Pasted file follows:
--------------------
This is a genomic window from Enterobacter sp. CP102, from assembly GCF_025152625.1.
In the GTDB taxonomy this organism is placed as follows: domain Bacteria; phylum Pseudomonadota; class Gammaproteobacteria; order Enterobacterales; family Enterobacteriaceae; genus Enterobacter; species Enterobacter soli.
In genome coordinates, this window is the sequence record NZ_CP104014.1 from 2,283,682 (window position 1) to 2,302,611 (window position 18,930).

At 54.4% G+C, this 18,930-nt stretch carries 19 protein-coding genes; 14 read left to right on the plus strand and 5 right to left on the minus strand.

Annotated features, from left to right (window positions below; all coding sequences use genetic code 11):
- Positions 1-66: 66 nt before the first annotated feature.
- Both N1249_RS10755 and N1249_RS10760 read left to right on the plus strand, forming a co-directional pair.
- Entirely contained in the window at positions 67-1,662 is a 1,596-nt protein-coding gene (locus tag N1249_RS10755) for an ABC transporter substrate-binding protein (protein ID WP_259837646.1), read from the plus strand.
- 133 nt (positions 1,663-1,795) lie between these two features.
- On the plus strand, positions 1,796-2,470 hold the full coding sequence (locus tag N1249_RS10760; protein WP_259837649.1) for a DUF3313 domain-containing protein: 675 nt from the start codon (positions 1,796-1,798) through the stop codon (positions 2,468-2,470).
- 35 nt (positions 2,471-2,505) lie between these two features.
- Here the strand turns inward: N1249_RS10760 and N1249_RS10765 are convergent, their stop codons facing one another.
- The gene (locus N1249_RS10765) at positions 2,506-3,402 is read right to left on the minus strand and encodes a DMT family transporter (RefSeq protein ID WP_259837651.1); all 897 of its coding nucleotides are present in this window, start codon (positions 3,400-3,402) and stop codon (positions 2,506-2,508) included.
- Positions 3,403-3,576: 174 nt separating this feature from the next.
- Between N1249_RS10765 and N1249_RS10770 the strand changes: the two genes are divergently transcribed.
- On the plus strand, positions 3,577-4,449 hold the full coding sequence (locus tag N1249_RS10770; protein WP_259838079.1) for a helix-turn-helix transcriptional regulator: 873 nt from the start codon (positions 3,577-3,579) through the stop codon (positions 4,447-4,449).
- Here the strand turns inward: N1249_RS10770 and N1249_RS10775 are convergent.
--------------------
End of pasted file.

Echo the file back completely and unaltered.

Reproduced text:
This is a genomic window from Enterobacter sp. CP102, from assembly GCF_025152625.1.
In the GTDB taxonomy this organism is placed as follows: domain Bacteria; phylum Pseudomonadota; class Gammaproteobacteria; order Enterobacterales; family Enterobacteriaceae; genus Enterobacter; species Enterobacter soli.
In genome coordinates, this window is the sequence record NZ_CP104014.1 from 2,283,682 (window position 1) to 2,302,611 (window position 18,930).

At 54.4% G+C, this 18,930-nt stretch carries 19 protein-coding genes; 14 read left to right on the plus strand and 5 right to left on the minus strand.

Annotated features, from left to right (window positions below; all coding sequences use genetic code 11):
- Positions 1-66: 66 nt before the first annotated feature.
- Both N1249_RS10755 and N1249_RS10760 read left to right on the plus strand, forming a co-directional pair.
- Entirely contained in the window at positions 67-1,662 is a 1,596-nt protein-coding gene (locus tag N1249_RS10755) for an ABC transporter substrate-binding protein (protein ID WP_259837646.1), read from the plus strand.
- 133 nt (positions 1,663-1,795) lie between these two features.
- On the plus strand, positions 1,796-2,470 hold the full coding sequence (locus tag N1249_RS10760; protein WP_259837649.1) for a DUF3313 domain-containing protein: 675 nt from the start codon (positions 1,796-1,798) through the stop codon (positions 2,468-2,470).
- 35 nt (positions 2,471-2,505) lie between these two features.
- Here the strand turns inward: N1249_RS10760 and N1249_RS10765 are convergent, their stop codons facing one another.
- The gene (locus N1249_RS10765) at positions 2,506-3,402 is read right to left on the minus strand and encodes a DMT family transporter (RefSeq protein ID WP_259837651.1); all 897 of its coding nucleotides are present in this window, start codon (positions 3,400-3,402) and stop codon (positions 2,506-2,508) included.
- Positions 3,403-3,576: 174 nt separating this feature from the next.
- Between N1249_RS10765 and N1249_RS10770 the strand changes: the two genes are divergently transcribed.
- On the plus strand, positions 3,577-4,449 hold the full coding sequence (locus tag N1249_RS10770; protein WP_259838079.1) for a helix-turn-helix transcriptional regulator: 873 nt from the start codon (positions 3,577-3,579) through the stop codon (positions 4,447-4,449).
- Here the strand turns inward: N1249_RS10770 and N1249_RS10775 are convergent.